U.S. education failure: Running out of excuses

13 Dec

Education tends to be populated by idealists and dreamers who are true believers and who think of what is possible. Otherwise, why would one look at children in second grade and think one of those children could win the Nobel Prize or be president? Maybe, that is why education as a discipline is so prone to fads and the constant quest for the “Holy Grail” or the next, next magic bullet. There is no one answer, there is what works for a particular population of kids

Jay Mathews of the Washington Post is reporting in the article, U.S. school excuses challenged about a new book by Marc S. Tucker, “Surpassing Shanghai: An Agenda for American Education Built on the World’s Leading Systems.” In his book, Tucker examines some of the excuses which have been used to justify the failure of the American education system.

Here are some common excuses for poor U.S. performance and why Tucker thinks they are wrong. I also have included commentary from Brookings Institution scholar Tom Loveless, an expert on PISA.

  1. Our scores are lower because so many of our children are from immigrant families speaking different languages. Tucker says “the reading performance of children without an immigrant background in the United States is only marginally better than the performance of all students. It turns out that Canada, New Zealand, Australia and Hong Kong, all with percentages of immigrant students equal to or greater than the United States, all out-perform the United States in reading.” Loveless says Tucker needs to prove that immigrants in those countries are as poor and culturally deprived as U.S. immigrants.
  2. Our suburban kids do fine, but our national average PISA results are dragged down by urban schools that serve low-income students. In fact, Tucker says, the U.S. suburban average is only slightly above the average for all developed nations in the Organization for Economic Cooperation and Development, which sponsors PISA.
  3. If top-performing countries had to educate as many disadvantaged students as we do, they would not perform as well. PISA has results for what it calls “resilient” students, those who are in the bottom quarter of an index of economic, social and cultural status but who score in the top quarter of the PISA achievement measures. The higher portion of students like that in a country, the theory goes, the better its schools are doing in educating the students who are most difficult to teach. The percentage of resilient students in the United States is below the PISA average. Twenty-seven countries, including Mexico, are ahead of us. Loveless wonders if this says anything besides “countries that score higher than us score higher than us.”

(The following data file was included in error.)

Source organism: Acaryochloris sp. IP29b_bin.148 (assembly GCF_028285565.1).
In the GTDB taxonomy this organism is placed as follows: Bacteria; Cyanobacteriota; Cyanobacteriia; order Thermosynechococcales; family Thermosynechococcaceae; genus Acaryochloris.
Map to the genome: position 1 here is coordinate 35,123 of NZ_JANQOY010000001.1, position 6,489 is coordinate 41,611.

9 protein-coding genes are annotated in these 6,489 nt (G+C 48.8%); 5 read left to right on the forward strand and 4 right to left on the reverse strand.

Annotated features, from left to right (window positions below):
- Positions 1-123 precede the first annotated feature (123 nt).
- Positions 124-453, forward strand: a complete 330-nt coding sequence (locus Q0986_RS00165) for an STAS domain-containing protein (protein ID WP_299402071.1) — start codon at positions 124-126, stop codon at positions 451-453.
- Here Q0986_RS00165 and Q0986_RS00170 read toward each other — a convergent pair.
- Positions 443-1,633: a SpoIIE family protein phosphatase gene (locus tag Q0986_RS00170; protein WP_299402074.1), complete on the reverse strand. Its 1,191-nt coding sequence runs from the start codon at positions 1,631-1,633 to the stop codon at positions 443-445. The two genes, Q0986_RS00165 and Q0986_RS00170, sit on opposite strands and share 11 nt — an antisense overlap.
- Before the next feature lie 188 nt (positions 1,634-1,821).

4. If we spent more on education, we would have better results. In fact, Tucker could find only one OECD country, Luxembourg, that spends more per pupil than we do, even though we score only average in reading and below average in math and science. The key factor, he says, is what we spend the money on. If we measure teacher compensation by how much teachers are paid compared to other professions requiring the same years of education, only three OECD countries pay their teachers less than we do.
  5. If we emphasize reducing class sizes, our students will do better. The PISA data shows otherwise. Countries that give higher priority to raising teacher salaries than reducing class sizes have better achievement rates than countries like ours that do the opposite. Loveless says he is sympathetic to this argument and the previous one, but would like to see evidence of causality.


There are certain elements that successful schools share.

The Wisconsin Department of Education has a good guide about successful schools. Chapter One, Characteristics of Successful Schools , lists key elements:

Chapter 1 describes the seven characteristics that comprise a successful school. Briefly, they are:

  • Vision: having a common understanding of goals, principles and expectations for everyone in the learning-community
  • Leadership: having a group of individuals dedicated to helping the learning-community reach its vision
  • High Academic Standards: describing what students need to know and be able to do
  • Standards of the Heart: helping all within the learning community become caring, contributing, productive, and responsible citizens
  • Family School and Community Partnerships: “making room at the table” for a child’s first and most influential teachers
  • Professional Development: providing consistent, meaningful opportunities for adults in the school setting to engage in continuous learning
  • Evidence of Success: collecting and analyzing data about students, programs, and staff

Like, unhappy families, failing schools are probably failing in their own way.

Happy families are all alike; every unhappy family is unhappy in its own way.

Leo Tolstoy, Anna Karenina, Chapter 1, first line
Russian mystic & novelist (1828 – 1910)

It seems everything old becomes new once again, although a relentless focus on the basics never went out of style.

Good Schools really are relentless about the basics.

Dr. Wilda says this about that ©

One Response to “U.S. education failure: Running out of excuses”


  1. MDRC study: ‘Success for All’ shows promise | drwilda - November 1, 2013

    […] Moi opined about the state of education in U.S. education failure: Running out of excuses https://drwilda.wordpress.com/2011/12/13/u-s-education-failure-running-out-of-excuses/ Education tends to be populated by idealists and dreamers who are true believers and who think of […]

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